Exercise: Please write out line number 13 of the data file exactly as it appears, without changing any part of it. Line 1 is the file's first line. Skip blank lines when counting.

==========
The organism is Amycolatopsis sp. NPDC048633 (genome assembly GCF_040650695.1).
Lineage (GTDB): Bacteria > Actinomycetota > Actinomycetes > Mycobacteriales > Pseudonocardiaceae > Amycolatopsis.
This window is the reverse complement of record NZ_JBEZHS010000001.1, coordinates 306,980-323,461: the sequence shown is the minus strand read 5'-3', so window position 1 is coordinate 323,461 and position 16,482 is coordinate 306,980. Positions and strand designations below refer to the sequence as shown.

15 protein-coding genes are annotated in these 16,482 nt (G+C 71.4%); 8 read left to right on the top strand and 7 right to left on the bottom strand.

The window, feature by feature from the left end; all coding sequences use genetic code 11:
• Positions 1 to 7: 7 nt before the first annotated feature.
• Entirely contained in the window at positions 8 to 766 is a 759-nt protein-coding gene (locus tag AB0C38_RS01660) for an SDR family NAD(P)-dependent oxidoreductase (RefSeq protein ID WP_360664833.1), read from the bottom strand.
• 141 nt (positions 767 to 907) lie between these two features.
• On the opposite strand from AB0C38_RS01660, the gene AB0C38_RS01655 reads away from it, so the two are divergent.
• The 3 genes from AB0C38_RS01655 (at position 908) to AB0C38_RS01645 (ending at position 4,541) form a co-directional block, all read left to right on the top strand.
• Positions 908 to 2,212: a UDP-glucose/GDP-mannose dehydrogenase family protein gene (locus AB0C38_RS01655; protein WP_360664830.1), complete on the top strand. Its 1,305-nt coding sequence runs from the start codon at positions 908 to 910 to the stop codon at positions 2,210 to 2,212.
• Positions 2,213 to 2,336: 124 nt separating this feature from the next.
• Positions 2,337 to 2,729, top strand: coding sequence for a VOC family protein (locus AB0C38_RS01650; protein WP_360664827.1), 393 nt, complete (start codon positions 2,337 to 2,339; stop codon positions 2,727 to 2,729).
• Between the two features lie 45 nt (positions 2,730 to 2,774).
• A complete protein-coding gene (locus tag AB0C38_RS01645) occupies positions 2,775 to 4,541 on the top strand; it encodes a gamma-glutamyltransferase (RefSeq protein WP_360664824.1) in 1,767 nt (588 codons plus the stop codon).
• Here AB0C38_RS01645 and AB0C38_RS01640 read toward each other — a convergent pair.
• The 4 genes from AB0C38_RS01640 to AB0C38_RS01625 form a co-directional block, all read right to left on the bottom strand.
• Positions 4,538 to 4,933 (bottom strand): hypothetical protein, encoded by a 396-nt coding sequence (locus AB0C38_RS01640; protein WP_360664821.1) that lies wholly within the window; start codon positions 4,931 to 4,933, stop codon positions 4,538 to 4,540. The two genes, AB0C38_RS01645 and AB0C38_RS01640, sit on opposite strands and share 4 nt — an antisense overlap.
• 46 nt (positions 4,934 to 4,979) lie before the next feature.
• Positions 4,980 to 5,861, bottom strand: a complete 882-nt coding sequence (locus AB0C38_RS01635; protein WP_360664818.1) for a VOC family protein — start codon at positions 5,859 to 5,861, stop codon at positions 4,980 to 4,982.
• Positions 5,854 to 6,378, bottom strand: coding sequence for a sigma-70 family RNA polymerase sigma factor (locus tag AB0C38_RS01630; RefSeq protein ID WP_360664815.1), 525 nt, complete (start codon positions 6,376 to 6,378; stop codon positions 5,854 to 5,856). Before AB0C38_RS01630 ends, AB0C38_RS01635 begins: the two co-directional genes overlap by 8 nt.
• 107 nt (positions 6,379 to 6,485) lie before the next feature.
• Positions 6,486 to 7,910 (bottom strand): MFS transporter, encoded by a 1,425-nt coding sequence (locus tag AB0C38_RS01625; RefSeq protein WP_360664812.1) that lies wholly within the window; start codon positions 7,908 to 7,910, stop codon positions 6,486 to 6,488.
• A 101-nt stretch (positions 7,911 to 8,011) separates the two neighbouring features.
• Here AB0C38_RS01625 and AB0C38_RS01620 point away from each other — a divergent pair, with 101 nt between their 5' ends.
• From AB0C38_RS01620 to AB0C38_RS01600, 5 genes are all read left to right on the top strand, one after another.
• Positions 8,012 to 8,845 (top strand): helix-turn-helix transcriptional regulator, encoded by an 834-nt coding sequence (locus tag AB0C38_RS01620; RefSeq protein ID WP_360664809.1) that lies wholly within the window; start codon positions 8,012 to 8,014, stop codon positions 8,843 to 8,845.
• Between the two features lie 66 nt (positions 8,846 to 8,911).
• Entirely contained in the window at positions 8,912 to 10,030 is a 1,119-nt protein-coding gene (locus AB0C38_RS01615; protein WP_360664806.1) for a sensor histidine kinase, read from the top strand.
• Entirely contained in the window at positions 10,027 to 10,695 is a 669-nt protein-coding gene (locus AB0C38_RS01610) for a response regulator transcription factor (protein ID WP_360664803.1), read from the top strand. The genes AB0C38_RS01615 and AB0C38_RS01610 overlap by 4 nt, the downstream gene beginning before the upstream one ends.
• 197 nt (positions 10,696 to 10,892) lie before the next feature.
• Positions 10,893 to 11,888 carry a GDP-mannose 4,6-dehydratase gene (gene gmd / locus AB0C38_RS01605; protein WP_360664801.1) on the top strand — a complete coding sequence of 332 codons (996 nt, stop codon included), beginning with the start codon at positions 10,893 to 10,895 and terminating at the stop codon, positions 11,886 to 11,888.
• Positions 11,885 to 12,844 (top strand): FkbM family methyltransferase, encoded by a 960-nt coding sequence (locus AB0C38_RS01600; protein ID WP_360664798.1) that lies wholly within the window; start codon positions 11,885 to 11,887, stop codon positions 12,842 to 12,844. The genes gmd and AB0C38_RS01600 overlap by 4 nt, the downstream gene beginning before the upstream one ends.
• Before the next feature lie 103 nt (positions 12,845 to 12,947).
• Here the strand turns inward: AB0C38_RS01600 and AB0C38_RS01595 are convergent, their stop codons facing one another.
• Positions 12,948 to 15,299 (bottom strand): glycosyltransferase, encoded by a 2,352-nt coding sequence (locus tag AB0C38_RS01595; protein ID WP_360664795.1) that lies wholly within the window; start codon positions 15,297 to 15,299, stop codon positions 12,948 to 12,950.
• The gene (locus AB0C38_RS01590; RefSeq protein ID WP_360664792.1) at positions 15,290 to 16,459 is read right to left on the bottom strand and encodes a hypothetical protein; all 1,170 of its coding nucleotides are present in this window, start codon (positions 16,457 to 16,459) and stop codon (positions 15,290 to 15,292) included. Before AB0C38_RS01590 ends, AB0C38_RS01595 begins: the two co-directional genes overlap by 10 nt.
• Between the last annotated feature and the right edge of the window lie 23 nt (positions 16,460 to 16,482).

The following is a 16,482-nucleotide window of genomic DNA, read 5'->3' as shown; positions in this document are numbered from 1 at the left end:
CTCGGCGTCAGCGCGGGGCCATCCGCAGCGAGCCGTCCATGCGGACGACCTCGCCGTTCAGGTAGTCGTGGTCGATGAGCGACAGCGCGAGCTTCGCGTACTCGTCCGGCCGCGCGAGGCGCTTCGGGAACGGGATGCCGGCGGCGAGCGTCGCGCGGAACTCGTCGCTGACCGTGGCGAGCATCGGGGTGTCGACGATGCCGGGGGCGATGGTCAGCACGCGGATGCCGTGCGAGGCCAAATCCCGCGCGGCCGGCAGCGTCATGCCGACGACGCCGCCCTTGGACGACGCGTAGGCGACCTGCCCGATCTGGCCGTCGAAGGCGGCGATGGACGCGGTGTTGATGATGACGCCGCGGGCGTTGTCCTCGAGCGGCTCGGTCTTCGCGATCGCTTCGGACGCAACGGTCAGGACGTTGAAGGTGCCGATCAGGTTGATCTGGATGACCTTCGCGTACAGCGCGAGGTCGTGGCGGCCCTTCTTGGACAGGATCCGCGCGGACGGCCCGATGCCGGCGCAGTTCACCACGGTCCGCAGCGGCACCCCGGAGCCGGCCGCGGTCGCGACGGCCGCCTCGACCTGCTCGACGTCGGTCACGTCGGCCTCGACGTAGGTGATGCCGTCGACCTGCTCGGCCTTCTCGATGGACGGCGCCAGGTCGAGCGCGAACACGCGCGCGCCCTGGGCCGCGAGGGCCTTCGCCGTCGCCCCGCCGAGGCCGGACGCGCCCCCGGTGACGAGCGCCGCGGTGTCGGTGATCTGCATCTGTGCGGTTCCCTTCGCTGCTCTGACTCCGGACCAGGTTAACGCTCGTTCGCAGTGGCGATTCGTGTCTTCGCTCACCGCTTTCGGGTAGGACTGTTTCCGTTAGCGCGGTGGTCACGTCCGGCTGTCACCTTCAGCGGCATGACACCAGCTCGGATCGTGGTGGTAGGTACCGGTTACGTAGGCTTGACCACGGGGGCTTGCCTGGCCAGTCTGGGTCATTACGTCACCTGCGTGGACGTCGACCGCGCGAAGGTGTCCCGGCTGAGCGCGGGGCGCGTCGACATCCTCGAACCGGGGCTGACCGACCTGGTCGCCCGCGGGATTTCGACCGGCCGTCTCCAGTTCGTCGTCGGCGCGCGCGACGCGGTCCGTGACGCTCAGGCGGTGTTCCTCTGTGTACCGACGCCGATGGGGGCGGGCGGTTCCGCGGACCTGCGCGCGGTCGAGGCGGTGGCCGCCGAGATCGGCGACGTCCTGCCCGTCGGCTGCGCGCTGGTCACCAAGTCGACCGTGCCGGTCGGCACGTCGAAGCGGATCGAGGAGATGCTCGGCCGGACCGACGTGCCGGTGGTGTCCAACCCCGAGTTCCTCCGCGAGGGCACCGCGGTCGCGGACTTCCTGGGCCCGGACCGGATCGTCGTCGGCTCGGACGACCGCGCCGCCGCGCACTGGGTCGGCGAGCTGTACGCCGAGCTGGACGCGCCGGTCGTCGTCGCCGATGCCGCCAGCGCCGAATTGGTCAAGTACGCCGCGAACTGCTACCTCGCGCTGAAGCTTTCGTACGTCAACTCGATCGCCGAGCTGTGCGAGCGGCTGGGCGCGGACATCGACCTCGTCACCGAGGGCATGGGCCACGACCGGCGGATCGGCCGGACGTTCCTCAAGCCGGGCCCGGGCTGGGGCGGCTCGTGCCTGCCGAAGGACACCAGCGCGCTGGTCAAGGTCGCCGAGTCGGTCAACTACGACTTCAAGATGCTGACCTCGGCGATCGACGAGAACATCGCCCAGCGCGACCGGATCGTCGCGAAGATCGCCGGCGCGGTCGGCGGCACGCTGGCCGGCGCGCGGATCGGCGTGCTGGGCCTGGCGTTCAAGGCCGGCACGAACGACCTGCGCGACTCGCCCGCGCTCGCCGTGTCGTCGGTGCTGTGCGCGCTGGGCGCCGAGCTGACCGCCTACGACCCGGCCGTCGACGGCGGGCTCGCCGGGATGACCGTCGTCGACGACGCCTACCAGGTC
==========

• Positions 2,337 to 2,729, top strand: coding sequence for a VOC family protein (locus AB0C38_RS01650; protein WP_360664827.1), 393 nt, complete (start codon positions 2,337 to 2,339; stop codon positions 2,727 to 2,729).